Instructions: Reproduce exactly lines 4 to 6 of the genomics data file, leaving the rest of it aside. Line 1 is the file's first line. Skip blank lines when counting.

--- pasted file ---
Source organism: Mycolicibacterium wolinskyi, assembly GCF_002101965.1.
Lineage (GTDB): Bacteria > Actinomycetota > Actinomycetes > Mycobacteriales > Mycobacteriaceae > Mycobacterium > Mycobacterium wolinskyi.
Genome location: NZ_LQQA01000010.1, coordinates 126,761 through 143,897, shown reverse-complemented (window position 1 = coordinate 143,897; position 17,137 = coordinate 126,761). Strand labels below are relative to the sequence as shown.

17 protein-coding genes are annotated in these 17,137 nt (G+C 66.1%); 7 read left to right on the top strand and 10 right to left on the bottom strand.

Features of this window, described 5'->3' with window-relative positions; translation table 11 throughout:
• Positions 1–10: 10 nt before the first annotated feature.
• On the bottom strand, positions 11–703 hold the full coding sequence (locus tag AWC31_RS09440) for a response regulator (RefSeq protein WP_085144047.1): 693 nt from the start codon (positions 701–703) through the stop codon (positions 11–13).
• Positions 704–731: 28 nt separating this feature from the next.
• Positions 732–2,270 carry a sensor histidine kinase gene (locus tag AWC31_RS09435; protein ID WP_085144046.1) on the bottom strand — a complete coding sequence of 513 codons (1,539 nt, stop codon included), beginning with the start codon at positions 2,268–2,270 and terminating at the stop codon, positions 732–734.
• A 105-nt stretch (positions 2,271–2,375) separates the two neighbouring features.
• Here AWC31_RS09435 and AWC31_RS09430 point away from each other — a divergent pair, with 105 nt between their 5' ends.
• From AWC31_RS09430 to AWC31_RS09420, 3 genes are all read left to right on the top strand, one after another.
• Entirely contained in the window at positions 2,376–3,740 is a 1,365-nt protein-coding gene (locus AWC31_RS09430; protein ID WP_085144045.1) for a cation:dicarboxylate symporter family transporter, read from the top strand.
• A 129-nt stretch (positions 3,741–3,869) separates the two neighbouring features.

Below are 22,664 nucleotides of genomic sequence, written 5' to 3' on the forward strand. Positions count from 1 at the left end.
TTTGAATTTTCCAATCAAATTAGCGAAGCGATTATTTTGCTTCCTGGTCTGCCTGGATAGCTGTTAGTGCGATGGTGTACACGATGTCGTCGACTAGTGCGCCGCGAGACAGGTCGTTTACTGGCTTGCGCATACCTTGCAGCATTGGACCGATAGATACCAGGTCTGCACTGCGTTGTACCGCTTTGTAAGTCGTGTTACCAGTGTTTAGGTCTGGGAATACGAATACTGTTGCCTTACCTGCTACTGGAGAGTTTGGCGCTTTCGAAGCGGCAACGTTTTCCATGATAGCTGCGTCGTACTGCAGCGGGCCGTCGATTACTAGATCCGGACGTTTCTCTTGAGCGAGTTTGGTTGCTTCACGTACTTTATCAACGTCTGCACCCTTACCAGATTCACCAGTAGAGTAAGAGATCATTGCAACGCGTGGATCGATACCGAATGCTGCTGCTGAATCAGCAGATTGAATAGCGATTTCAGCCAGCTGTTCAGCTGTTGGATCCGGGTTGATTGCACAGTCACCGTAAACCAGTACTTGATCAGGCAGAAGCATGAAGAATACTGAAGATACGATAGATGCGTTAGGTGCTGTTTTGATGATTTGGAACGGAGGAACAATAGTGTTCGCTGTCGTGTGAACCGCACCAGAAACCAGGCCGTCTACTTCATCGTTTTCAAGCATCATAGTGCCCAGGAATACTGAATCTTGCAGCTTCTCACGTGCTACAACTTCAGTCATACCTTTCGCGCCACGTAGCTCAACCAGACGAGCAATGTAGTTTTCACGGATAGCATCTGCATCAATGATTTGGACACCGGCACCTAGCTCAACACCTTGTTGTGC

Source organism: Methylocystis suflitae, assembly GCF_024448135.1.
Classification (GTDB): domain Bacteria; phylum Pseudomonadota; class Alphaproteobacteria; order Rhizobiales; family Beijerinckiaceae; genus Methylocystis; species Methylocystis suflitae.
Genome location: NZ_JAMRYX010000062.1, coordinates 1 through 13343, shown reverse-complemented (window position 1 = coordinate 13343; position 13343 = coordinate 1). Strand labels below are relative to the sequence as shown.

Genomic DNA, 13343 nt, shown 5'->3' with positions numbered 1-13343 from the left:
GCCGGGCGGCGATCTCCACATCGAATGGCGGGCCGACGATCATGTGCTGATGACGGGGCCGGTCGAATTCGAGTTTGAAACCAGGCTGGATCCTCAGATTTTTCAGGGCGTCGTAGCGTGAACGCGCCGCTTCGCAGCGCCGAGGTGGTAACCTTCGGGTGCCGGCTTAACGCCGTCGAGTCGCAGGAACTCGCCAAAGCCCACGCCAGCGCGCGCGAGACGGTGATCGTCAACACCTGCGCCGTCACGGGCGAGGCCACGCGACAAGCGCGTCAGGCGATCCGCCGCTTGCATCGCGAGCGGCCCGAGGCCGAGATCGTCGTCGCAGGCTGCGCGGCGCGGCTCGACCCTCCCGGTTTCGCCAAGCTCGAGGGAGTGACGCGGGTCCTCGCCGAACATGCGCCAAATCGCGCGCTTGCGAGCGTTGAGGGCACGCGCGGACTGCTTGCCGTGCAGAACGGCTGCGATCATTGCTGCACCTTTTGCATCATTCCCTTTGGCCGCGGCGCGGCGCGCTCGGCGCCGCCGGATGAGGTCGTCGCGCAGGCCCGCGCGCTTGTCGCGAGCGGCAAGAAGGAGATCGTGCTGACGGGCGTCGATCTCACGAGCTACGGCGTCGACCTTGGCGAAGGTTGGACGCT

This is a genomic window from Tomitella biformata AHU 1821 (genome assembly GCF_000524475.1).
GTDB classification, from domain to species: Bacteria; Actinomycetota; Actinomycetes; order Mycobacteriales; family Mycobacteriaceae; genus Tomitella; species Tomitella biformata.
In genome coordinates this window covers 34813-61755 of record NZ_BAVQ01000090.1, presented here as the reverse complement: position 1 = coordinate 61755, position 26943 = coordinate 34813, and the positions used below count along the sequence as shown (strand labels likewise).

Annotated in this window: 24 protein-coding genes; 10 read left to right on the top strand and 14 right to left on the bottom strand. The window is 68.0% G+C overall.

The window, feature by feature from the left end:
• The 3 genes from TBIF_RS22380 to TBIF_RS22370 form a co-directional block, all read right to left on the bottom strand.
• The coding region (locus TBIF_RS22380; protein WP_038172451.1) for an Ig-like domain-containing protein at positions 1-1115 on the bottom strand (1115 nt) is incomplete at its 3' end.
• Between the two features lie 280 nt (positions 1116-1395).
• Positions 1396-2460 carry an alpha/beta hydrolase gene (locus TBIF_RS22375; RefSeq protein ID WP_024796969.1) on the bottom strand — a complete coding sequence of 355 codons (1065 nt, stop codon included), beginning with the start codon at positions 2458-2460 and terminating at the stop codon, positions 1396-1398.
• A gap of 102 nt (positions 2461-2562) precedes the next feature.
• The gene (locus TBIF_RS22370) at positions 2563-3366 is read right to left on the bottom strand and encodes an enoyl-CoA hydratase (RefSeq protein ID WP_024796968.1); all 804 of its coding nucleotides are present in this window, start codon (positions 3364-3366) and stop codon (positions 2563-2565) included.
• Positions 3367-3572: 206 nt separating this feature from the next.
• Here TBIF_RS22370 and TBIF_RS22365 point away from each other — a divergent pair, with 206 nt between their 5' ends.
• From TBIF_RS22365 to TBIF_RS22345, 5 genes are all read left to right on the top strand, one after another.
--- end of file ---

17 protein-coding genes are annotated in these 17,137 nt (G+C 66.1%); 7 read left to right on the top strand and 10 right to left on the bottom strand.

Features of this window, described 5'->3' with window-relative positions; translation table 11 throughout:
• Positions 1–10: 10 nt before the first annotated feature.